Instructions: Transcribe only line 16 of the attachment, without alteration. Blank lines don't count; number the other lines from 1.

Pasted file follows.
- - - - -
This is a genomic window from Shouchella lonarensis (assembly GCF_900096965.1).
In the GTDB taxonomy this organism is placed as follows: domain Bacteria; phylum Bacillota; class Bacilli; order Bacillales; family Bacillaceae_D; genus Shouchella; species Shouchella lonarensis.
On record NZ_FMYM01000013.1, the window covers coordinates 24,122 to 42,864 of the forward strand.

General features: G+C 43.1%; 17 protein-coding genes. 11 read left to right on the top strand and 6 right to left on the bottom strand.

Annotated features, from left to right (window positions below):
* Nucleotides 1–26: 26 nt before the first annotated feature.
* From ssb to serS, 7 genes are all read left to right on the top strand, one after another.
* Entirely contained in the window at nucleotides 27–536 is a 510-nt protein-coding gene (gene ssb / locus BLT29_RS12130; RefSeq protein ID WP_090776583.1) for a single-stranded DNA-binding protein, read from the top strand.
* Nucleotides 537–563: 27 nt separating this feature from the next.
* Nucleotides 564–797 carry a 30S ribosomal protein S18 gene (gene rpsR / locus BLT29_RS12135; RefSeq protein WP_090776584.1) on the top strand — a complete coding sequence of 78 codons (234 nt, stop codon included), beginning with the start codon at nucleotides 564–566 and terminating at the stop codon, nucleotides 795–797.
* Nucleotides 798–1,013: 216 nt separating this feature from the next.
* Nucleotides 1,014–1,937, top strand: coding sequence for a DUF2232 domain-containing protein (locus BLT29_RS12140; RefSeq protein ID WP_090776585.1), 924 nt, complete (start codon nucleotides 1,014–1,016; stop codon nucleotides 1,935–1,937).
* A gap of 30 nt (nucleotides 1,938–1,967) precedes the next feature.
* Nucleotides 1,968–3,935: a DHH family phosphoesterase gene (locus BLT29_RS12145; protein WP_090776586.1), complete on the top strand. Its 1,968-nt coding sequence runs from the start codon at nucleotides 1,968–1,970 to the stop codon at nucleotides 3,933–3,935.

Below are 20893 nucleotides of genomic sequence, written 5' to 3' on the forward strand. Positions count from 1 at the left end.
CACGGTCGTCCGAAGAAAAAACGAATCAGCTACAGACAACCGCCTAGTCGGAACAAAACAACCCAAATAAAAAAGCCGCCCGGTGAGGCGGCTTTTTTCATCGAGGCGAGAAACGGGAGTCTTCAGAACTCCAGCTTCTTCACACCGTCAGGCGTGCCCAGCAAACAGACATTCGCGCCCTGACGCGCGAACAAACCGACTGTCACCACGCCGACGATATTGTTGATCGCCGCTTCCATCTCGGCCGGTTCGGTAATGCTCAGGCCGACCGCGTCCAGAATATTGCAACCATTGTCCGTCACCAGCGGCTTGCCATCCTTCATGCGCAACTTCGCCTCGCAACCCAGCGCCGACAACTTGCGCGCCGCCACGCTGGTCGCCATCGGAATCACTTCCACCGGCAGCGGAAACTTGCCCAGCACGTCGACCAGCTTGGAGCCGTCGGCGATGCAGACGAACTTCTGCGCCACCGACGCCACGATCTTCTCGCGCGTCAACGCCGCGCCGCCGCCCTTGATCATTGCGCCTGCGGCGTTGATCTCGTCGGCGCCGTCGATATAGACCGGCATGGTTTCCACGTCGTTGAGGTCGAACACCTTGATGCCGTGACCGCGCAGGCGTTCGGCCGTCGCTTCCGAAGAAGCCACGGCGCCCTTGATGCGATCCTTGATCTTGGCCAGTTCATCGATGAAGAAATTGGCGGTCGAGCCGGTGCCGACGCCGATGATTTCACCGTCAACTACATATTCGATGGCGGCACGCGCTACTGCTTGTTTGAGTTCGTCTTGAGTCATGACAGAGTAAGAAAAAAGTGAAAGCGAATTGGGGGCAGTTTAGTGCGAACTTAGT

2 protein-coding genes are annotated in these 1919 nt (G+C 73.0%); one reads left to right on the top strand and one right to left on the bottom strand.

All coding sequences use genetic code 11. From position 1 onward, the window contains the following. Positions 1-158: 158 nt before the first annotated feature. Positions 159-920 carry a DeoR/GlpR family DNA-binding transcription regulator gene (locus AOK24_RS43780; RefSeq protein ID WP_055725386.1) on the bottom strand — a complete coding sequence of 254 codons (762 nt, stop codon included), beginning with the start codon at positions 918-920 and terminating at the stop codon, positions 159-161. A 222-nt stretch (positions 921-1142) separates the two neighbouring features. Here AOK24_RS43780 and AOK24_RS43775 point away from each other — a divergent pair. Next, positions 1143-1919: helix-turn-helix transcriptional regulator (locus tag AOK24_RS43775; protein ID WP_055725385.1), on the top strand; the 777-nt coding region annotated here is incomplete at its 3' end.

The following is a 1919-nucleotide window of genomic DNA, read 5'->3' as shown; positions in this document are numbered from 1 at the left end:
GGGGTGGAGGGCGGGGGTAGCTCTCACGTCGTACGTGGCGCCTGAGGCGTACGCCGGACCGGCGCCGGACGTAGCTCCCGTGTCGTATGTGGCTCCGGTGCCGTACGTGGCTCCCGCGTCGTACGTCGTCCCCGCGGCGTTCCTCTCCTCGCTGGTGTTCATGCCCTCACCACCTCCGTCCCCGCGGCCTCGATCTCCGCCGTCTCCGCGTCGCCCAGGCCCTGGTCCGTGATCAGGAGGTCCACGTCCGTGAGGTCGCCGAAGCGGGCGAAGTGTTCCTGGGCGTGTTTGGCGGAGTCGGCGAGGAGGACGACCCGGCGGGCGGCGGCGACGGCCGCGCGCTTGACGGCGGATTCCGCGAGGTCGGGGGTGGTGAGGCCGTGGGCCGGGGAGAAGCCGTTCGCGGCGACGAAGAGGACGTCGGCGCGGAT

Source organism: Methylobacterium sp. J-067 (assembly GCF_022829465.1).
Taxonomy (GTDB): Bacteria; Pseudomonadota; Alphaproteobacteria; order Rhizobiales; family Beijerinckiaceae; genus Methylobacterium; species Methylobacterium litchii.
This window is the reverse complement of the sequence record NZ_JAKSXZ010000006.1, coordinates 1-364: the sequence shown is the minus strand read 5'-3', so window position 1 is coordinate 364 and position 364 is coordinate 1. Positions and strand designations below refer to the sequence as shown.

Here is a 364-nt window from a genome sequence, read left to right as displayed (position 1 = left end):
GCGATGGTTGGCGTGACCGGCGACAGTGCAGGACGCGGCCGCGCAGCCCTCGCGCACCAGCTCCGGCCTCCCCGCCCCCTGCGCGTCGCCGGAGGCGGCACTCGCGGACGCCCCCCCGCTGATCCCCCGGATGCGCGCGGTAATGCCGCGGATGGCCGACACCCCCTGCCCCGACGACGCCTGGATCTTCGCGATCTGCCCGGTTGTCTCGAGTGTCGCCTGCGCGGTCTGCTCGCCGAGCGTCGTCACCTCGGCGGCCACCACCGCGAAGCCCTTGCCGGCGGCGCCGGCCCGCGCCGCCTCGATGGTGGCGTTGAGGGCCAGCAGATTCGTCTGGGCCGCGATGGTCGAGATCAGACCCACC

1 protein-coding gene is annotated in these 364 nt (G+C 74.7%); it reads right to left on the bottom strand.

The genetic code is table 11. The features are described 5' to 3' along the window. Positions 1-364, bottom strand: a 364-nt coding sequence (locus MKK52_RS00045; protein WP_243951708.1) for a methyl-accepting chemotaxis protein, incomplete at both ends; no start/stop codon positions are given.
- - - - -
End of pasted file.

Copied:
CACGGTCGTCCGAAGAAAAAACGAATCAGCTACAGACAACCGCCTAGTCGGAACAAAACAACCCAAATAAAAAAGCCGCCCGGTGAGGCGGCTTTTTTCATCGAGGCGAGAAACGGGAGTCTTCAGAACTCCAGCTTCTTCACACCGTCAGGCGTGCCCAGCAAACAGACATTCGCGCCCTGACGCGCGAACAAACCGACTGTCACCACGCCGACGATATTGTTGATCGCCGCTTCCATCTCGGCCGGTTCGGTAATGCTCAGGCCGACCGCGTCCAGAATATTGCAACCATTGTCCGTCACCAGCGGCTTGCCATCCTTCATGCGCAACTTCGCCTCGCAACCCAGCGCCGACAACTTGCGCGCCGCCACGCTGGTCGCCATCGGAATCACTTCCACCGGCAGCGGAAACTTGCCCAGCACGTCGACCAGCTTGGAGCCGTCGGCGATGCAGACGAACTTCTGCGCCACCGACGCCACGATCTTCTCGCGCGTCAACGCCGCGCCGCCGCCCTTGATCATTGCGCCTGCGGCGTTGATCTCGTCGGCGCCGTCGATATAGACCGGCATGGTTTCCACGTCGTTGAGGTCGAACACCTTGATGCCGTGACCGCGCAGGCGTTCGGCCGTCGCTTCCGAAGAAGCCACGGCGCCCTTGATGCGATCCTTGATCTTGGCCAGTTCATCGATGAAGAAATTGGCGGTCGAGCCGGTGCCGACGCCGATGATTTCACCGTCAACTACATATTCGATGGCGGCACGCGCTACTGCTTGTTTGAGTTCGTCTTGAGTCATGACAGAGTAAGAAAAAAGTGAAAGCGAATTGGGGGCAGTTTAGTGCGAACTTAGT